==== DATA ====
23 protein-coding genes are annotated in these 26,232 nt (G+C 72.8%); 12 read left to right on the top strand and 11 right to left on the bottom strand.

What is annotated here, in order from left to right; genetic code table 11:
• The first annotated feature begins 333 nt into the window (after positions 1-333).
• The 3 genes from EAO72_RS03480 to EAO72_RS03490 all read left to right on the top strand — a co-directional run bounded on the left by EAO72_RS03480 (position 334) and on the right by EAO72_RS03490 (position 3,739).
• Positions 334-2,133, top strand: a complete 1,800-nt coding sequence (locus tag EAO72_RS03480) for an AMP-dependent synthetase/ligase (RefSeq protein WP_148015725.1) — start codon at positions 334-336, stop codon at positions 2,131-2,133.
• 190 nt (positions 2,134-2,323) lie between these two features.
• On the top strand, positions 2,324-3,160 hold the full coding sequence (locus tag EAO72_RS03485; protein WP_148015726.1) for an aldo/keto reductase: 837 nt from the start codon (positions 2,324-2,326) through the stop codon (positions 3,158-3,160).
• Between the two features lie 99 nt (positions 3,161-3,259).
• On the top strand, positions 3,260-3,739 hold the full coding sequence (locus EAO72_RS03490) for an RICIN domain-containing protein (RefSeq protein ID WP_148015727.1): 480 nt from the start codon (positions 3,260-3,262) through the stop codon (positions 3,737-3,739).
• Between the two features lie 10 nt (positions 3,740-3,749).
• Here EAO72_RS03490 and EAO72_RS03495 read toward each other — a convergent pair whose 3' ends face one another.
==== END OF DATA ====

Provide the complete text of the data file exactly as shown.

23 protein-coding genes are annotated in these 26,232 nt (G+C 72.8%); 12 read left to right on the top strand and 11 right to left on the bottom strand.

What is annotated here, in order from left to right; genetic code table 11:
• The first annotated feature begins 333 nt into the window (after positions 1-333).
• The 3 genes from EAO72_RS03480 to EAO72_RS03490 all read left to right on the top strand — a co-directional run bounded on the left by EAO72_RS03480 (position 334) and on the right by EAO72_RS03490 (position 3,739).
• Positions 334-2,133, top strand: a complete 1,800-nt coding sequence (locus tag EAO72_RS03480) for an AMP-dependent synthetase/ligase (RefSeq protein WP_148015725.1) — start codon at positions 334-336, stop codon at positions 2,131-2,133.
• 190 nt (positions 2,134-2,323) lie between these two features.
• On the top strand, positions 2,324-3,160 hold the full coding sequence (locus tag EAO72_RS03485; protein WP_148015726.1) for an aldo/keto reductase: 837 nt from the start codon (positions 2,324-2,326) through the stop codon (positions 3,158-3,160).
• Between the two features lie 99 nt (positions 3,161-3,259).
• On the top strand, positions 3,260-3,739 hold the full coding sequence (locus EAO72_RS03490) for an RICIN domain-containing protein (RefSeq protein ID WP_148015727.1): 480 nt from the start codon (positions 3,260-3,262) through the stop codon (positions 3,737-3,739).
• Between the two features lie 10 nt (positions 3,740-3,749).
• Here EAO72_RS03490 and EAO72_RS03495 read toward each other — a convergent pair whose 3' ends face one another.